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It’s been a wild real estate ride over the last few years. After a red-hot market characterized by bidding wars, low interest rates and elevated prices, mortgage rates increased to the highest level in 20 years, leading to a slowdown of both buying activity and purchase prices. Yet, with inventory still low, home price tags remain high in many parts of the U.S.
There are plenty of predictions about where the housing market is going in 2023. But what about farther out? After all, buying a home often requires long-term planning. We asked several residential real estate experts to peer into their crystal balls and give us a five-year forecast of the housing market. Here’s looking at you, 2027.
The current housing market
But first, a a snapshot of the residential real estate scene, as of autumn 2022.
- Home sales price: The median existing-home sales price rose 8.4 percent from one year ago, to $384,800, according to September 2022 data from the National Association of Realtors (NAR). For new homes, the current average sales price nationwide is $470,600 — up around 14 percent from a year ago, says Danushka Nanayakkara-Skillington, assistant vice president, forecasting and analysis for the National Association of Homebuilders (NAHB).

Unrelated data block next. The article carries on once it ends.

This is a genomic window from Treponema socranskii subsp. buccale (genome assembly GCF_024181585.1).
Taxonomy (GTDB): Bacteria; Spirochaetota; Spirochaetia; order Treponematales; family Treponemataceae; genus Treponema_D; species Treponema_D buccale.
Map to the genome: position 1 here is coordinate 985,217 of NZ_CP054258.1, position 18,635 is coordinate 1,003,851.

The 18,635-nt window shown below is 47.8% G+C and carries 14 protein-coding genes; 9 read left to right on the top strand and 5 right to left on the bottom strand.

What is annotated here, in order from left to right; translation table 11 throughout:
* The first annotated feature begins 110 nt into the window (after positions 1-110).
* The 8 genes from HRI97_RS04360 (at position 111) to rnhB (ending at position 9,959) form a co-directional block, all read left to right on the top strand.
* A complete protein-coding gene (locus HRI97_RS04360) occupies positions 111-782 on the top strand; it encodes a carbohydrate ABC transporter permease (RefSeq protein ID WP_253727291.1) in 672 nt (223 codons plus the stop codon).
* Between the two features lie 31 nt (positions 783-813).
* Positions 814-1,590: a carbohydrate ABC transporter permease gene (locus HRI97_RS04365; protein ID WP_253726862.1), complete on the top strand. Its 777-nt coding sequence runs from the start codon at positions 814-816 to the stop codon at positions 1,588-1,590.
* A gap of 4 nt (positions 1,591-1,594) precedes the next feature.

- Inventory: Though higher than it was in January 2022, the supply of homes remains historically low, says NAR Chief Economist and Senior Vice President of Research Lawrence Yun. The inventory of unsold existing homes was at a 3.2-month supply in September 2022.
- Days on the market: With inventory still tight, homes continue to sell quickly. In September 2022, the median number of days on the market for sold homes ranged from 13-23, depending on the price, according to the September NAR data. In a more typical market, it’s 45 days, says Yun.
- Homes sold: Fewer existing homes are selling nationwide. According to the September NAR data, during 2022, the seasonally adjusted total figure dropped from 6.49 million in January to 4.71 million in September. Meanwhile, sales of new single family houses in July 2022 were at a seasonally adjusted annual rate of 511,000—which is 29.6 percent lower than in July 2021, says the U.S. Census Bureau and the Department of Housing and Urban Development.
- Thirty-year mortgage rates: According to Freddie Mac, the current average 30-year fixed mortgage rate was 7.08 percent, the highest it’s been in 20 years.
- New home starts: According to Nanayakkara-Skillington, the seasonally adjusted annual rate for new single family home starts is 892,000, which is down 18.5 percent compared to last year.
The forecast for mortgage rates and types
Mortgage interest rates could continue to increase for a few weeks or months, says Yun, adding that seven percent looks to be the level for the rest of this year and most of next year. Within two years, the rate should return to five-and-a-half or six percent, he adds. Nanayakkara-Skillington agrees, predicting rates will drop to about six percent by the middle of 2024.